So the real question is whether a domestic animal is more or less happy in the moment as its wild counterpart. There are a few key conditions that are generally thought to lead to a “happy” animal by reducing undue stress. In fact, they are the basis for most animal cruelty regulations. Animals have the ‘rights’ to:

  • Enough food and water
  • Comfortable conditions (temperature, air quality, etc)
  • Expression of normal behavior

I am not a fan of the term “factory” or “intensive” farming, but, even on large scale farms, animals are generally well cared for, and these animals live lives where they are well fed, free of curable diseases, in comfortable conditions. When it comes to wild animals, none of these things is guaranteed. They struggle to survive on a daily basis, from finding food and water, to escaping predators, to fighting to find a breeding mate. They don’t have the right to comfort, stability, or good health. Ironically, by most animal cruelty standards, the life of a wild animal is cruel.

But, even with that – are they happier? Keep in mind, domesticated animals are fundamentally different from their wild counterparts: they are not just wild animals that have been raised in captivity; they have undergone evolutionary changes through artificial selection that have altered their bodies, brains and behaviors. We have no evidence whatsoever that wild animals are, in any way, happier than domesticated ones when they are properly cared for. One of the consequences of domestication is a decrease in stress across the board. Studies have shown that domesticated animals are less stressed to begin hormone levels dom vs wildwith, and freak out less in response to stressful things like unfamiliar habitats or predators. In a study with guinea pigs, serum epinephrine and norepinephrine concentrations were as much as eight times lower for domestic animals than their wild counterparts. Similar results have been found in other animals, in fact, a decreased stress response compared to wild counterparts has been found in every single domesticated species that has been studied.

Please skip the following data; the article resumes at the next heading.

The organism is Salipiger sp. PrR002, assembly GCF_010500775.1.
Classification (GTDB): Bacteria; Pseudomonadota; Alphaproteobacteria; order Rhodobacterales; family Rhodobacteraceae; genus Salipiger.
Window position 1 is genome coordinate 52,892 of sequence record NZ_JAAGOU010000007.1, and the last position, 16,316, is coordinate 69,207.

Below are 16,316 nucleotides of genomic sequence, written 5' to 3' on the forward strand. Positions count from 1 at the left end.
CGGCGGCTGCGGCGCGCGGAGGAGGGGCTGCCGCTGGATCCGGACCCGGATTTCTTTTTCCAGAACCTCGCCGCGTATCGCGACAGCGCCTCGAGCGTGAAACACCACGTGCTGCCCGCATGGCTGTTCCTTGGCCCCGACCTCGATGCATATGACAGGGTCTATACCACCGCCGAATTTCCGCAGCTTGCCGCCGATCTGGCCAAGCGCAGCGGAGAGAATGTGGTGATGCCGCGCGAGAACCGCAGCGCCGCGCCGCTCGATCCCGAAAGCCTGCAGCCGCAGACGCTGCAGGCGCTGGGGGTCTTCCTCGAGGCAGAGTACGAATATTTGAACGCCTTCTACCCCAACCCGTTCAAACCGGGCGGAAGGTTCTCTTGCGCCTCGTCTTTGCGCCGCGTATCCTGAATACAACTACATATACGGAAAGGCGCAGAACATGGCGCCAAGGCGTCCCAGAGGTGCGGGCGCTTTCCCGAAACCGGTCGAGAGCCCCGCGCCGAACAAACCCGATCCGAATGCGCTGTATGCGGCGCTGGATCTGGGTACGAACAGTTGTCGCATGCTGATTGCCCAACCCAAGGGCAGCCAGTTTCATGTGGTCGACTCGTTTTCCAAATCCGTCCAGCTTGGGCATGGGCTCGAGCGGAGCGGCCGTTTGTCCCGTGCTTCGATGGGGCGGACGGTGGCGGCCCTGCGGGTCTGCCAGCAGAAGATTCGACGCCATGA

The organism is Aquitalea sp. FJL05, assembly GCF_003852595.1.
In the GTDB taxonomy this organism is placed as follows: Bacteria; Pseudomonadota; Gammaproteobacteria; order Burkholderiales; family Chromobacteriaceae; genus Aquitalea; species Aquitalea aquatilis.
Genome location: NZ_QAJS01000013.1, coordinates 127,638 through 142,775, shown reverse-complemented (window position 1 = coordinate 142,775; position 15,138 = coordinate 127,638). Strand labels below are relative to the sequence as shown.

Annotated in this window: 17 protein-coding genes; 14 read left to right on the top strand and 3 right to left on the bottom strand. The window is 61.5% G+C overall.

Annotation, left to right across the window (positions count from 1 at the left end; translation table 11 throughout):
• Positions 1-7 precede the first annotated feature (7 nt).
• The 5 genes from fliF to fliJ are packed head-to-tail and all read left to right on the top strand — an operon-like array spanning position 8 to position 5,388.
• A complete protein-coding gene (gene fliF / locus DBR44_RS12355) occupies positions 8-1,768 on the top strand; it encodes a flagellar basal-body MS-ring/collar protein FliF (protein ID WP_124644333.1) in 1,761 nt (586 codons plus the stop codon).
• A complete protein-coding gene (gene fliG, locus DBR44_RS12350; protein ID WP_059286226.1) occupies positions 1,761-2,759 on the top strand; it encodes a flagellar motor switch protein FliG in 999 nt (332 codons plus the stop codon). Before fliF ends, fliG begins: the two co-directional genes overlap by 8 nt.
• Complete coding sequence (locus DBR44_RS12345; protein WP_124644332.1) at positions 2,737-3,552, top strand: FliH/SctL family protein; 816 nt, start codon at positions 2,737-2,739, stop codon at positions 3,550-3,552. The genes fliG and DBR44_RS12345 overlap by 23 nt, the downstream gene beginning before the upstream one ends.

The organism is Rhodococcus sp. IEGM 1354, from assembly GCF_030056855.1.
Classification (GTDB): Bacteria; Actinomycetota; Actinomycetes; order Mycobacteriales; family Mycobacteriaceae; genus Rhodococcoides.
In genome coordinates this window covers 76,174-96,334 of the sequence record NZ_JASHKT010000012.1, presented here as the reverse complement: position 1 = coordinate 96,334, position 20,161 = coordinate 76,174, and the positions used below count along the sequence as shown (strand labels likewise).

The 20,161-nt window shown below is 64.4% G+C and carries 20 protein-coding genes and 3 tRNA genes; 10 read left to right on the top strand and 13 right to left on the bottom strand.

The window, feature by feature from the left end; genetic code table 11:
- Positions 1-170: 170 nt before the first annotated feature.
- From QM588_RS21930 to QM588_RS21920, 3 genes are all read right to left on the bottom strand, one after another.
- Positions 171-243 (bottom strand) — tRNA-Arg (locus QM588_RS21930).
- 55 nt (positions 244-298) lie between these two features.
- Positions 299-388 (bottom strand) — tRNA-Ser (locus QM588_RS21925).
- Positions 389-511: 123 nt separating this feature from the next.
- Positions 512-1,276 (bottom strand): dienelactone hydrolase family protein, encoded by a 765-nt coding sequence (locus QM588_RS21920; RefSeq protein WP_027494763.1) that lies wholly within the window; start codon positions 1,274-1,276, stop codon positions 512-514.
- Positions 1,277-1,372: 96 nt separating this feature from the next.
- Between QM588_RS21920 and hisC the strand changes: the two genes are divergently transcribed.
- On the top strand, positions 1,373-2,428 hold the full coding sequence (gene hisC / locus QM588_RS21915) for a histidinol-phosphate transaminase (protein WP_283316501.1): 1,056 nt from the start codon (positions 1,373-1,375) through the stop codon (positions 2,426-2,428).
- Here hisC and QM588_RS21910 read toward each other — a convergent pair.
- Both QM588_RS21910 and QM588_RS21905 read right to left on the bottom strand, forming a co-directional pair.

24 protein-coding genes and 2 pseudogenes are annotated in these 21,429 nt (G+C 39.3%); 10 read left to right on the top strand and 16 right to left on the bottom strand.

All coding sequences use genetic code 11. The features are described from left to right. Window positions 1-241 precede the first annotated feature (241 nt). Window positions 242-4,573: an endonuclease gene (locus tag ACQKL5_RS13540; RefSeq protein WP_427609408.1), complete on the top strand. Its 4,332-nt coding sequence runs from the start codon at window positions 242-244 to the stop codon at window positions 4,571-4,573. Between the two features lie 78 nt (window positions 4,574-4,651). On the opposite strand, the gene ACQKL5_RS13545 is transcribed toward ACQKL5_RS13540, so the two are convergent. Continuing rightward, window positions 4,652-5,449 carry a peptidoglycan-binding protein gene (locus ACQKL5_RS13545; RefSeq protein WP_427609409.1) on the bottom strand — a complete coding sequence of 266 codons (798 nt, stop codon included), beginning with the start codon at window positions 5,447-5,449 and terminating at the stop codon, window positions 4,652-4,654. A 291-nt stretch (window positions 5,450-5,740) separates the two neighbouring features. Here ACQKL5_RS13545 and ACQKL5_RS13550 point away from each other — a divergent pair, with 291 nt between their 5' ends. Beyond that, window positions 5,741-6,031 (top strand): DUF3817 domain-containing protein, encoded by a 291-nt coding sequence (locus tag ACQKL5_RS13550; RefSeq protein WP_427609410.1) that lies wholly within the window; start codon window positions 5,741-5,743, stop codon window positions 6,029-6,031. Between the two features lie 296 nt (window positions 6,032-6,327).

When humans domesticated animals thousands of years ago, we forever altered how they respond to their environment. We reduced their sensitivity to things that are otherwise very upsetting to their wild relatives – like interacting with us. The side effect of this is that domesticated animals are predisposed to being happier than their wild counterparts, in spite of captivity. To think of domestication as a form of enslavement or exploitation is to misconstrue the whole relationship between farmers and animals. We look after animals on farms, and, as a result, they have LESS stress! Stress is important for surviving in the wild. Stress tells you you’re in danger, and provides your body with the boost of adrenaline needed to get out of the situation.